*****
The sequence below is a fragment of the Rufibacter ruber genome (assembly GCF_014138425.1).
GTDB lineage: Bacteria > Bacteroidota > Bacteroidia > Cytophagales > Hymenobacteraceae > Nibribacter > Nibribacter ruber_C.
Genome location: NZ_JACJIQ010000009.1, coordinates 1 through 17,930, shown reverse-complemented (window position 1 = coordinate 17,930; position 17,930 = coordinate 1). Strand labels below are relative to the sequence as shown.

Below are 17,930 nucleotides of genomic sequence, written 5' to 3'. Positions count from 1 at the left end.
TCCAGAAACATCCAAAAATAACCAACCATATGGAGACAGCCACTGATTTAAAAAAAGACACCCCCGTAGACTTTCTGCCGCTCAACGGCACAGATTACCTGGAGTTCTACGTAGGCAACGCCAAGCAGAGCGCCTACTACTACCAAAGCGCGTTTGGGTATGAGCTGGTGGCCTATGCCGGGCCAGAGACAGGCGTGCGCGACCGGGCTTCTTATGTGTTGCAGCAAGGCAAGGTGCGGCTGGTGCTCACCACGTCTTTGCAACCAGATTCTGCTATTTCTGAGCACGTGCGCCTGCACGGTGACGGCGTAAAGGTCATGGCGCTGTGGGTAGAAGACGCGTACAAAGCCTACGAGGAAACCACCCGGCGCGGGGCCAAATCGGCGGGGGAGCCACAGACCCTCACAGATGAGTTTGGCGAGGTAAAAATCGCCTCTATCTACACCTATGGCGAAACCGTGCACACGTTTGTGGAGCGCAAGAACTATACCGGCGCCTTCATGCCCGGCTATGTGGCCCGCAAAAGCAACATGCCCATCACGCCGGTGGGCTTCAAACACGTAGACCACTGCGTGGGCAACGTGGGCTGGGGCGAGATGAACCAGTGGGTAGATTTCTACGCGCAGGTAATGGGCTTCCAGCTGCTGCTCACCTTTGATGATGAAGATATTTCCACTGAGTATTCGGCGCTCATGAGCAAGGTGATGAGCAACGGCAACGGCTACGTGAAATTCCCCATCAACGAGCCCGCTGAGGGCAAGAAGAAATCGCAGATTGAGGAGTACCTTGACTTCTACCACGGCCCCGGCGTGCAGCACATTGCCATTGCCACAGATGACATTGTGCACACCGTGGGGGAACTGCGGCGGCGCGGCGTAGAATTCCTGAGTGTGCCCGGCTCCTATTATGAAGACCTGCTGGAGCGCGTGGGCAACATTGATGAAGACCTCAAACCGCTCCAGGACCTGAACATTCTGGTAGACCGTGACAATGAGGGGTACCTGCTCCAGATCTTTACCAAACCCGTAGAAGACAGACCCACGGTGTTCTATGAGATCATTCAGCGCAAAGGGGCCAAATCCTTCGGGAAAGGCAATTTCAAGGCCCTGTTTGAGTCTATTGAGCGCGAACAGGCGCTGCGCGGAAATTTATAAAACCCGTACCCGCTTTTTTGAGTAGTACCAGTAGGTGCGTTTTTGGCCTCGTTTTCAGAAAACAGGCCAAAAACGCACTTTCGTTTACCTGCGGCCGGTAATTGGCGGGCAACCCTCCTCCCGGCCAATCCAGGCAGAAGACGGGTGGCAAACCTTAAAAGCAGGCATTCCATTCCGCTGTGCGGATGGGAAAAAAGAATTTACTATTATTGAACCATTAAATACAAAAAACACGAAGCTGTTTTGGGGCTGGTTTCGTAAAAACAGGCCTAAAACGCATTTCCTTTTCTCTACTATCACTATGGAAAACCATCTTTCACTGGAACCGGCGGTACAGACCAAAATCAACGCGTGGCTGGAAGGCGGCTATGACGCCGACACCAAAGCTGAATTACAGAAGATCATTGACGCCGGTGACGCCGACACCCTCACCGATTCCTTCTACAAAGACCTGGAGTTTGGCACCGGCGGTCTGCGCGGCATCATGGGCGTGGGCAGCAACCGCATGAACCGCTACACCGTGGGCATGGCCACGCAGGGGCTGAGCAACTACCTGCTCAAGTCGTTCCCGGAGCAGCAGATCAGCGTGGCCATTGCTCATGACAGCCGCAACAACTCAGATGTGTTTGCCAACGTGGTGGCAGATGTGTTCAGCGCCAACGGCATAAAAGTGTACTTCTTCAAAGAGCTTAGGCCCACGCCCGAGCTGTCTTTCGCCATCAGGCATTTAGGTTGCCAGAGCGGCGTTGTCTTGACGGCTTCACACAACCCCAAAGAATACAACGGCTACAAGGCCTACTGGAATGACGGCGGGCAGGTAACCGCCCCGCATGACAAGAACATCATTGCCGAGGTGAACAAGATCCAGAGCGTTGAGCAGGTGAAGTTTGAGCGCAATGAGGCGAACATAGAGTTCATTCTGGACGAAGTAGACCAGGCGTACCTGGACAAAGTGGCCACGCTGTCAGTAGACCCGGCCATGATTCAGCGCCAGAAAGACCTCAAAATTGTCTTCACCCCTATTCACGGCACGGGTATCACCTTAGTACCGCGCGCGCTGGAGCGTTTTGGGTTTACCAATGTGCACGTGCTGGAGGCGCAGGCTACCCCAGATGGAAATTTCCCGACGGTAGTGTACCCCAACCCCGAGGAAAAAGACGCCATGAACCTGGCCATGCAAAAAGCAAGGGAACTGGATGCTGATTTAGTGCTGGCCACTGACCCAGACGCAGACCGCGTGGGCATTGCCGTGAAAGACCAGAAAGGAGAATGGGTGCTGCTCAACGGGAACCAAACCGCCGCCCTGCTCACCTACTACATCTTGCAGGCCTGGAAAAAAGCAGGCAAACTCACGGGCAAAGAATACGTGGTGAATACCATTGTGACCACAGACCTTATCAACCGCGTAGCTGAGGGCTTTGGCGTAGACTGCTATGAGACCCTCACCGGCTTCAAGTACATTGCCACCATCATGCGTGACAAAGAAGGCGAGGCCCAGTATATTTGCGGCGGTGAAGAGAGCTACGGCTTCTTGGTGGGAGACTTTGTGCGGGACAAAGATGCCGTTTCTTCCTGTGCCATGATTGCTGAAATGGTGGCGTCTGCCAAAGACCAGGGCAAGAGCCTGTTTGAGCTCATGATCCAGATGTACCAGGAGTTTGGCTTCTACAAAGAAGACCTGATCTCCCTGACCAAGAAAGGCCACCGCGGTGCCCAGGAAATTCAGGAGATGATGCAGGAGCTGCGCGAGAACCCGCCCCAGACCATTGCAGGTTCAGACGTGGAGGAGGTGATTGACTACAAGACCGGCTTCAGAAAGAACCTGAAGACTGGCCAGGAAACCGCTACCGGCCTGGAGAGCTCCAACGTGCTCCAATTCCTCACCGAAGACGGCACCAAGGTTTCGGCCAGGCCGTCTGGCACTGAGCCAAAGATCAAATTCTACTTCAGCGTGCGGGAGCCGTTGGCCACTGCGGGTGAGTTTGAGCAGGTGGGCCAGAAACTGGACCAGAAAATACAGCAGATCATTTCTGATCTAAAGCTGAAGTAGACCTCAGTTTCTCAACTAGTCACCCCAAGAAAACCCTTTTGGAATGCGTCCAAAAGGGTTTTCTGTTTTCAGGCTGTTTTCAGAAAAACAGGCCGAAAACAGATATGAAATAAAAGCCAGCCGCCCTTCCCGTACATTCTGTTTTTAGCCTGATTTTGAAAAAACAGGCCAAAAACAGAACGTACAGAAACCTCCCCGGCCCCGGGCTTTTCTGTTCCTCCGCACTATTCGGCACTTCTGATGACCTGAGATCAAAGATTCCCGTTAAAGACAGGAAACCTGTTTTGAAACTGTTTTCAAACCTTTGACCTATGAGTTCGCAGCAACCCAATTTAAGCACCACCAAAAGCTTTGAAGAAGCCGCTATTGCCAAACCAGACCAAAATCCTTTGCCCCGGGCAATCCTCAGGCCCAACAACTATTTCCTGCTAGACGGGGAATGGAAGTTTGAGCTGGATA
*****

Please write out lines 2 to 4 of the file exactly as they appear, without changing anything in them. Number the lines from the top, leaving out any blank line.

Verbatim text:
GTDB lineage: Bacteria > Bacteroidota > Bacteroidia > Cytophagales > Hymenobacteraceae > Nibribacter > Nibribacter ruber_C.
Genome location: NZ_JACJIQ010000009.1, coordinates 1 through 17,930, shown reverse-complemented (window position 1 = coordinate 17,930; position 17,930 = coordinate 1). Strand labels below are relative to the sequence as shown.

Below are 17,930 nucleotides of genomic sequence, written 5' to 3'. Positions count from 1 at the left end.